Boston Celtics legend, former basketball player Bill Russell died today (31), in the United States, at the age of 88. The death announcement was posted on the 11-time NBA champion’s profile on social media.
“It is with a very heavy heart that we want to inform all of Bill’s friends, fans and followers,” the statement added. “Bill Russell, the most political winner in American sports history, died peacefully today at age 88, with his wife, Jeaninne, by his side,” he continued.
“Preparations for his memorial will be announced shortly,” the note continued, listing the legend’s career achievements.
Before arriving in the NBA, the former center was a two-time champion in high school and also in the NCAA, the college sports association. In the NBA, Russell defended the colors of Boston Celtics during the 13 seasons he spent in the league.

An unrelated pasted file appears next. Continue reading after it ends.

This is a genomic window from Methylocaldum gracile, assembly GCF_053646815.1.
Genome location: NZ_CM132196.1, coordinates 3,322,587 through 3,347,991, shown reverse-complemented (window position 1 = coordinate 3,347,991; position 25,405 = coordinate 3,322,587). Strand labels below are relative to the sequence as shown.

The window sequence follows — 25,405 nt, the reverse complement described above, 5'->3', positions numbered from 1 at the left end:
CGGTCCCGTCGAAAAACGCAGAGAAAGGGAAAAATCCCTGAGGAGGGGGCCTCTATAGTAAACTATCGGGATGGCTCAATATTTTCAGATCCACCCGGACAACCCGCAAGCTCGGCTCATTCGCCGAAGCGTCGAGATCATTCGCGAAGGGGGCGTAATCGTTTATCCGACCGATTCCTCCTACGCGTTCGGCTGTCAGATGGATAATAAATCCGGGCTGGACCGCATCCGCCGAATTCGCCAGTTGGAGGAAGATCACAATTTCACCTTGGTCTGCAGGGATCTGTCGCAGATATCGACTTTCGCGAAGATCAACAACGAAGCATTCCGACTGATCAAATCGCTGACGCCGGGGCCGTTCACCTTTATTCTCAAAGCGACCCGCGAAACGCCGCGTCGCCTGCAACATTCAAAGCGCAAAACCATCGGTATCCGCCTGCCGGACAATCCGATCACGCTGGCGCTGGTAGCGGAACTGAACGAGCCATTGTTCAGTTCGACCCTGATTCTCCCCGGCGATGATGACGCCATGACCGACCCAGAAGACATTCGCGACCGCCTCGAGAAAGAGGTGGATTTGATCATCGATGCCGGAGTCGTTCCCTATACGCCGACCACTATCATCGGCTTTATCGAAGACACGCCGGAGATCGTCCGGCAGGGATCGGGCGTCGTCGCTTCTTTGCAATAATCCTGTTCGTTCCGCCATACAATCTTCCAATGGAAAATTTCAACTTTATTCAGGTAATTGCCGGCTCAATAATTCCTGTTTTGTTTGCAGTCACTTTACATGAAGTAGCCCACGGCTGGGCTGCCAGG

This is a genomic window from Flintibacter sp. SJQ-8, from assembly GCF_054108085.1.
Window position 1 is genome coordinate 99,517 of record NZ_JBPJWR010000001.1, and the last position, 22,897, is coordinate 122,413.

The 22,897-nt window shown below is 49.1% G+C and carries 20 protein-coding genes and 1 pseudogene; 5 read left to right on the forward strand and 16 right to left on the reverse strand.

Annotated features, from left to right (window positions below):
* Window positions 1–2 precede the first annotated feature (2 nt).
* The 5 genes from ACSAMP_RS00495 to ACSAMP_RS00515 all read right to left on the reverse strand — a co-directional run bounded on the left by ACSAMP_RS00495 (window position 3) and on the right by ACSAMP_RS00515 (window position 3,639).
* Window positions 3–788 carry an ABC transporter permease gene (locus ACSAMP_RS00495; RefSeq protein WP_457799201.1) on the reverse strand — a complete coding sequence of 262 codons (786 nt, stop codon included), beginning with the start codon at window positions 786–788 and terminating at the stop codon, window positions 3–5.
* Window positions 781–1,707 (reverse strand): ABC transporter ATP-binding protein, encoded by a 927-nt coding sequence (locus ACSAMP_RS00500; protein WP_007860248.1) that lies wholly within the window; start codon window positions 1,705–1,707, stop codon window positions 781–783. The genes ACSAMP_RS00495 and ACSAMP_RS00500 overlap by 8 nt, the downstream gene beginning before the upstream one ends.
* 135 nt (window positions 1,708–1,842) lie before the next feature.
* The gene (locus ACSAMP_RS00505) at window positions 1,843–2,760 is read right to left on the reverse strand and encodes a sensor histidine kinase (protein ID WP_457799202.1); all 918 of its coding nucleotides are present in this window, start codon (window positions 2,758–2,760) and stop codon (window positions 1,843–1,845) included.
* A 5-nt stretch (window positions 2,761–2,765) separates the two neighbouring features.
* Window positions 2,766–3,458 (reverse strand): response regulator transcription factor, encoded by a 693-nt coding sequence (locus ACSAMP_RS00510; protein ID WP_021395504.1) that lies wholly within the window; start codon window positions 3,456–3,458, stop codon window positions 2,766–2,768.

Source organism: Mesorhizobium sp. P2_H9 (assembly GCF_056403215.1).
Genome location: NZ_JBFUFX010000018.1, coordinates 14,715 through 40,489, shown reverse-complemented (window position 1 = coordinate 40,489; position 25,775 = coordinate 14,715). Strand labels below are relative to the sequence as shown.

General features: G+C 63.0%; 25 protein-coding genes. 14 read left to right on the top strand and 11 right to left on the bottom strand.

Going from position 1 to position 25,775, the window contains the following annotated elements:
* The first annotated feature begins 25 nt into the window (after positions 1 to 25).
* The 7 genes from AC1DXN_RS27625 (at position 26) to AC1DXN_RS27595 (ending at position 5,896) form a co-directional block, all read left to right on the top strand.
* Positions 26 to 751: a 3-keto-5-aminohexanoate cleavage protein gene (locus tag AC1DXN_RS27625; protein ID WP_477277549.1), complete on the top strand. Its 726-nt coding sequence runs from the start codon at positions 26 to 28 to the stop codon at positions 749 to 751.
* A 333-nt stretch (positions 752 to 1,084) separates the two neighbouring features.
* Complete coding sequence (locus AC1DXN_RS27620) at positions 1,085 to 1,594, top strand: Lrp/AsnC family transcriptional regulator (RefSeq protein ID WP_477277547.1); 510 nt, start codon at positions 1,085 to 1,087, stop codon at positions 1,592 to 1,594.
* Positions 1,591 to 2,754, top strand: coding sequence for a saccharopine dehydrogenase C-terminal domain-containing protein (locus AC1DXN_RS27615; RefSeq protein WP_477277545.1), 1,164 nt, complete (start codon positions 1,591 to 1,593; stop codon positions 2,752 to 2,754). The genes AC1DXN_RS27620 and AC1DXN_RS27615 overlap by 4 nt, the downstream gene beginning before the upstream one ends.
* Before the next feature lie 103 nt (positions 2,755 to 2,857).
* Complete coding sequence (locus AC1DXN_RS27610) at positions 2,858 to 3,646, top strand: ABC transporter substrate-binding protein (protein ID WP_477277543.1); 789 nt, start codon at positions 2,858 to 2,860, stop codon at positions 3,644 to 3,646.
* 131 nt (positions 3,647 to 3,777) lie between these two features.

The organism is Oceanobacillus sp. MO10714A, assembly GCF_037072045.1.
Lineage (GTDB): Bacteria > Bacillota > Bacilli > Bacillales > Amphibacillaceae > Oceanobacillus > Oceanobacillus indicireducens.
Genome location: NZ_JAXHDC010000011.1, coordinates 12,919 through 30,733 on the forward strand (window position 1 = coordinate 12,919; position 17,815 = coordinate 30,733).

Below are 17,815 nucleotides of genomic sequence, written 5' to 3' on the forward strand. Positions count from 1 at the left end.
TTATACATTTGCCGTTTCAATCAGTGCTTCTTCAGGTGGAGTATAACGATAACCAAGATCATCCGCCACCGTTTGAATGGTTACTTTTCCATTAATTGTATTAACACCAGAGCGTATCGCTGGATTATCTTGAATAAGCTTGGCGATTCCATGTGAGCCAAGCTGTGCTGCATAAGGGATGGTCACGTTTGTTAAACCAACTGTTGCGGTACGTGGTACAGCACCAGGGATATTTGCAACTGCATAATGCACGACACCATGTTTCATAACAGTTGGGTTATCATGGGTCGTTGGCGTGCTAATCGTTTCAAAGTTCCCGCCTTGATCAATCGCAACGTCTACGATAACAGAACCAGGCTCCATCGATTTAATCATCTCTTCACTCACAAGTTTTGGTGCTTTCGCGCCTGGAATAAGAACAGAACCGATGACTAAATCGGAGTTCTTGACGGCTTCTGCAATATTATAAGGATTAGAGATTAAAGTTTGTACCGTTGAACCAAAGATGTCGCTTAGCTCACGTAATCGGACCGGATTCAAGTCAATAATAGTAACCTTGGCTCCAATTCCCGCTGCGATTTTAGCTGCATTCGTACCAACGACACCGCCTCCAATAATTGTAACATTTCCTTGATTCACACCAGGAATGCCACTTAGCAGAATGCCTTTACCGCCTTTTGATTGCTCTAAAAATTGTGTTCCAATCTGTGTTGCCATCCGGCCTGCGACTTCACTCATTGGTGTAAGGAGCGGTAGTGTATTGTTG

He led the franchise to 12 finals and won 11 titles, eight of them in a row. The former player was also named 5 times MVP (‘Most Valuable Player’). After retirement, he still became the first black man to command a professional team in US history.
In addition to being the most successful athlete in the league, Bill Russell was a major off-court activist for decades. He even boycotted a match in 1961 to protest “discrimination tolerated too long”. In 2010, the historic number 6 of the Celtics received the Presidential Medal of Freedom for his performance.
The NBA, through its commissioner Adam Silver, paid tribute to the former center. “Bill Russell was the greatest champion of all team sports,” the statement began.
“He represented something much bigger than sports: the values of equality, respect and inclusion that he imprinted in our league’s DNA,” the commissioner said in a statement. Silver closes by stating that Bill’s influence on the NBA “will be felt forever”.